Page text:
Even if the PGA employs the golfers, employers are only required to make reasonable modifications for employees under the ADA
Hm. I'm of mixed feeling on this- on the one hand, supporting both the notion of a private organization such as the PGA to set its own rules (including, as ugly as it was, a whites-only rule) and the idea that the PGA is large enough and public enough to be governed by the ADA, and that the principle behind the ADA is that people shouldn't be barred from their pursuit of happiness for characteristics or disabilities that don't affect their pursuit (such as not hiring a computer programmer simply because they are in a wheelchair). The question here is whether Casey's cart-riding is any different than for example the referenced corrective lens wearing golfer.
Partly, I find myself in the unusual position of somewhat agreeing with the likes of rcade and ljromanoff, that it gets awkward having the [thoroughly disreputable] SC in the position of deciding what is and is not a critical part of the game of golf.
Then again, the cart doesn't confer an unusual advantage, or corrects a disadvantage that puts him (pardon the horrible pun) on par with other golfers- unlike special oversized drivers or custom-made golfballs, that confer unfair advantage or alter the nature of the game. Using a cart instead of walking doesn't assist his putting or driving or chipping game, or strategy- it just gets him down the course where others would use their legs. The point that any pro golfer worth his salt should be able to handle an 18-hole walk with minimal exertion is true.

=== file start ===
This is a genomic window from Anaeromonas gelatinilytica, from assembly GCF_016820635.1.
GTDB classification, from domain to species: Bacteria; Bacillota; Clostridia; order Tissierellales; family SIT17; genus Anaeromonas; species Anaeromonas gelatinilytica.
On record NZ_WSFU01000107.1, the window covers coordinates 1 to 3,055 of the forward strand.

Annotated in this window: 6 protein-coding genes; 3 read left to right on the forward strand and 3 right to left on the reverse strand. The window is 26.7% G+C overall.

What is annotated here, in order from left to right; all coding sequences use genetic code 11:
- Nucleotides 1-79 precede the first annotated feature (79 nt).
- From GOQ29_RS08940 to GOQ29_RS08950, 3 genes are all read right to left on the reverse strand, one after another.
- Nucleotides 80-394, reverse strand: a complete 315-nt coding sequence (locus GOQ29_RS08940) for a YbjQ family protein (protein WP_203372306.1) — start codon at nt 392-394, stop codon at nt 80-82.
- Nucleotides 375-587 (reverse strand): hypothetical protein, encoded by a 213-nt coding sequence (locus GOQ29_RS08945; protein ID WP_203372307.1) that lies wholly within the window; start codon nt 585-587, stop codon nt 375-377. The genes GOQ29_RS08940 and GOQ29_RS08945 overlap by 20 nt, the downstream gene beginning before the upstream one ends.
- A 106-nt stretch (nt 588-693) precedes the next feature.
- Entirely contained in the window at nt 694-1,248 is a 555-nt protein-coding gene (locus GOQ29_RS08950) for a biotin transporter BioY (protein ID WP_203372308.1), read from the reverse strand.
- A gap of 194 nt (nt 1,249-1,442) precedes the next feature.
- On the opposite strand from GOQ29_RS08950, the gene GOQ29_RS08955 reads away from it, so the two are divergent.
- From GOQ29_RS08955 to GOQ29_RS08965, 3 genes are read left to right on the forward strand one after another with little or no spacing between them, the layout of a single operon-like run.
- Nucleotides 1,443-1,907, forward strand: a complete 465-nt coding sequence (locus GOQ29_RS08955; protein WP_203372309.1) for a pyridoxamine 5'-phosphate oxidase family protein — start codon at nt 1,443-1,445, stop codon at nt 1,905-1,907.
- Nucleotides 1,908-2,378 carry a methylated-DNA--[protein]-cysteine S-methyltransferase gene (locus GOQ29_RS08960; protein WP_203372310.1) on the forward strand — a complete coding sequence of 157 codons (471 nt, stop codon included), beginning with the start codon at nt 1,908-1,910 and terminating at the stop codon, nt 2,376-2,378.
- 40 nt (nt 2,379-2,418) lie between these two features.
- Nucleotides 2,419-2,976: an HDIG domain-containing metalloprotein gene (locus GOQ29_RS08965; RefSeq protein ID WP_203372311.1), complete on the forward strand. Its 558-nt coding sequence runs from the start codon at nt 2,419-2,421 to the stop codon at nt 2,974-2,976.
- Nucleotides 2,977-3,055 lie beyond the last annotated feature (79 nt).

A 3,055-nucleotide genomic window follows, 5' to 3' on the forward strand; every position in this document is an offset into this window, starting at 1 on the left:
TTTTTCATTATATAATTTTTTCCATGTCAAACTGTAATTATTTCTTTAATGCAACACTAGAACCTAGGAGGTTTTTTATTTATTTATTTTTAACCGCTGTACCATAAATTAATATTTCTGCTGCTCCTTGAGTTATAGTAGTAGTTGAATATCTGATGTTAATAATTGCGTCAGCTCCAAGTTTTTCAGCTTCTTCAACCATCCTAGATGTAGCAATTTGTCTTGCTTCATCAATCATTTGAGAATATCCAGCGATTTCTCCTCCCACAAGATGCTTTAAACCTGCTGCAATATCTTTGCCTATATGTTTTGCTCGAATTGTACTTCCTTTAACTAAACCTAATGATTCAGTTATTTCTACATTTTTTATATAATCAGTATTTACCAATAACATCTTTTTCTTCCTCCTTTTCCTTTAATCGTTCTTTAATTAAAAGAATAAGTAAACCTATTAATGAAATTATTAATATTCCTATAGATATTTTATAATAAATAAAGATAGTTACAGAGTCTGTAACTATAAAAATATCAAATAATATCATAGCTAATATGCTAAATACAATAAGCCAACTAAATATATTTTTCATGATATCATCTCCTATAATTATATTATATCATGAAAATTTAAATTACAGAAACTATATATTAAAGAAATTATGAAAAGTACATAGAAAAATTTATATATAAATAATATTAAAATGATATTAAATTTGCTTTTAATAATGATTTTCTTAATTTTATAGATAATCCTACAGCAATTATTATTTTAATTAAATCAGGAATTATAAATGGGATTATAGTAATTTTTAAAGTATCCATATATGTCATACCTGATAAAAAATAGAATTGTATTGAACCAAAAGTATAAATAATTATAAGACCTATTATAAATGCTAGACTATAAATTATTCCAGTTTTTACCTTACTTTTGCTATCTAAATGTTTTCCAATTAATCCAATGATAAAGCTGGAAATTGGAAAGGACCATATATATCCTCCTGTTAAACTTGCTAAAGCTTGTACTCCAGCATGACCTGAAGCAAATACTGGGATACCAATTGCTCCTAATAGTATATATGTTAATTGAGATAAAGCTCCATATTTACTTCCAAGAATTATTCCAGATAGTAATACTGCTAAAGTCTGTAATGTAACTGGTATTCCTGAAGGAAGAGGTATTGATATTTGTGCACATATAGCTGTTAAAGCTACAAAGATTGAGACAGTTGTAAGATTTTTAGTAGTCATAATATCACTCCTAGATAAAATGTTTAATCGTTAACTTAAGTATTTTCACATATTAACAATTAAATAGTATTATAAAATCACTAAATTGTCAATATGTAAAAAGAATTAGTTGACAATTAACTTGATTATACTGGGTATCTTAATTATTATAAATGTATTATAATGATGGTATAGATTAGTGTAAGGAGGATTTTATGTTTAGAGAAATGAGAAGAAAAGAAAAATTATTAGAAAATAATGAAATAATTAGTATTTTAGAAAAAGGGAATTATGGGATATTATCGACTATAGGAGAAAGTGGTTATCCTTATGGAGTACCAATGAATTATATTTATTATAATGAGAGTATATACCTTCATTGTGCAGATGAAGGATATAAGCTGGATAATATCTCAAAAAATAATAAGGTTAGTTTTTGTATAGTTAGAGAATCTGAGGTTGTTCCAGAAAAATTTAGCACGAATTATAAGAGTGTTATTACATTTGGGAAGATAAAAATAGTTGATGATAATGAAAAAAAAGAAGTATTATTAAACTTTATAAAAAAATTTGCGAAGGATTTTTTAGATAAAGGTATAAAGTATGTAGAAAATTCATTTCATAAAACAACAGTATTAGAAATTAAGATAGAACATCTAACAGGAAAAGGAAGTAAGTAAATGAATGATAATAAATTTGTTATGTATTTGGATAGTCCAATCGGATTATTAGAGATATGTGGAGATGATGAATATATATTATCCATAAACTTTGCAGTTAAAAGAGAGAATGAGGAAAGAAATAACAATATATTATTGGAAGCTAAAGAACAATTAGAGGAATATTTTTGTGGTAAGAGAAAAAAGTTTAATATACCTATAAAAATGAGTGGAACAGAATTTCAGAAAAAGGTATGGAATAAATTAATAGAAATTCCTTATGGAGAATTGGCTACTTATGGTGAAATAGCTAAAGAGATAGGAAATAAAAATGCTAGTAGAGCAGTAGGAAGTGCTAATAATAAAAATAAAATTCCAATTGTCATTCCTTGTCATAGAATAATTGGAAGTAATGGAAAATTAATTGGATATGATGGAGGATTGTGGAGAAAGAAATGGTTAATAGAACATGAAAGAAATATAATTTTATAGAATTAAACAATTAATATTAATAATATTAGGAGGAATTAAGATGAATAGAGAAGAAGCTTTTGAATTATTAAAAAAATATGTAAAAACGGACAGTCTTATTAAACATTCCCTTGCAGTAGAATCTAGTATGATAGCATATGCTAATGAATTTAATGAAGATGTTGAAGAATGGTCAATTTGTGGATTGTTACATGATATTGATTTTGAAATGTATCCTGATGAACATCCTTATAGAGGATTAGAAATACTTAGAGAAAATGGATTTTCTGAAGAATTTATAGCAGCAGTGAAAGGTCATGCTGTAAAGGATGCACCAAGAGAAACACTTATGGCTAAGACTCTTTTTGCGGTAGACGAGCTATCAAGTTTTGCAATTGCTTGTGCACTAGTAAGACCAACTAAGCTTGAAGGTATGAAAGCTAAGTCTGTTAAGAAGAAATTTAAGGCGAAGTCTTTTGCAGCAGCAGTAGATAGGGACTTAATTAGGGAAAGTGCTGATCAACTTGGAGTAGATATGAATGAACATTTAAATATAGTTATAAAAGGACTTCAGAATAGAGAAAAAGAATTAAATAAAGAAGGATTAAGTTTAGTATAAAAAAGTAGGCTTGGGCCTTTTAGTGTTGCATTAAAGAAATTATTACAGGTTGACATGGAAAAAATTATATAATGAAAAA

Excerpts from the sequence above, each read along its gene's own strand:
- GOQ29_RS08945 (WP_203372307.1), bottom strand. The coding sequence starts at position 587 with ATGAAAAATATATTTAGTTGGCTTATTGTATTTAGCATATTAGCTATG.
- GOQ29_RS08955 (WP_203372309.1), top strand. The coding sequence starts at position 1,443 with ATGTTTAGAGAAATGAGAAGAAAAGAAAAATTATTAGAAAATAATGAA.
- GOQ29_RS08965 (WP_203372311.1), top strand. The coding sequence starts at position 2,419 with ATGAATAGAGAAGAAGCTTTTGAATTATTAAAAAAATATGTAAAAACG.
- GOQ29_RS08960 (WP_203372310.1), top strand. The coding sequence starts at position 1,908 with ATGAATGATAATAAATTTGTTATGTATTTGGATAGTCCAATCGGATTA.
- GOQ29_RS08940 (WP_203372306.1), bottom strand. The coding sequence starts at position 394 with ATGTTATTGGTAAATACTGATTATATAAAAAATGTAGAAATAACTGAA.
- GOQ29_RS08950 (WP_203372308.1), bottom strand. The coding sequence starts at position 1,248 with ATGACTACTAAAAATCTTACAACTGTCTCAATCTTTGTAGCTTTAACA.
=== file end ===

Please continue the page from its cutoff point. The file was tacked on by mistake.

An excellent question now is whether any golfer should have to walk, or should be allowed to use the cart. The SC suggested that this ruling was so narrow as to potentially apply only to Casey Martin, but they also ruled that walking wasn't an integral part of the game, so why shouldn't everyone ride a cart? And doesn't Jack Nicklaus use a cart, anyway, as someone noted?
Still, I think a better compromise could have been reached- namely, disallow the use of the cart, but allow the use of a wheelchair. This might have alleviated some of the difficulties Martin encountered while still forcing him to exert physical effort similar to the players who walk the whole course.
Kind of a complex question, really...posted by hincandenza at 5:33 PM on May 29, 2001
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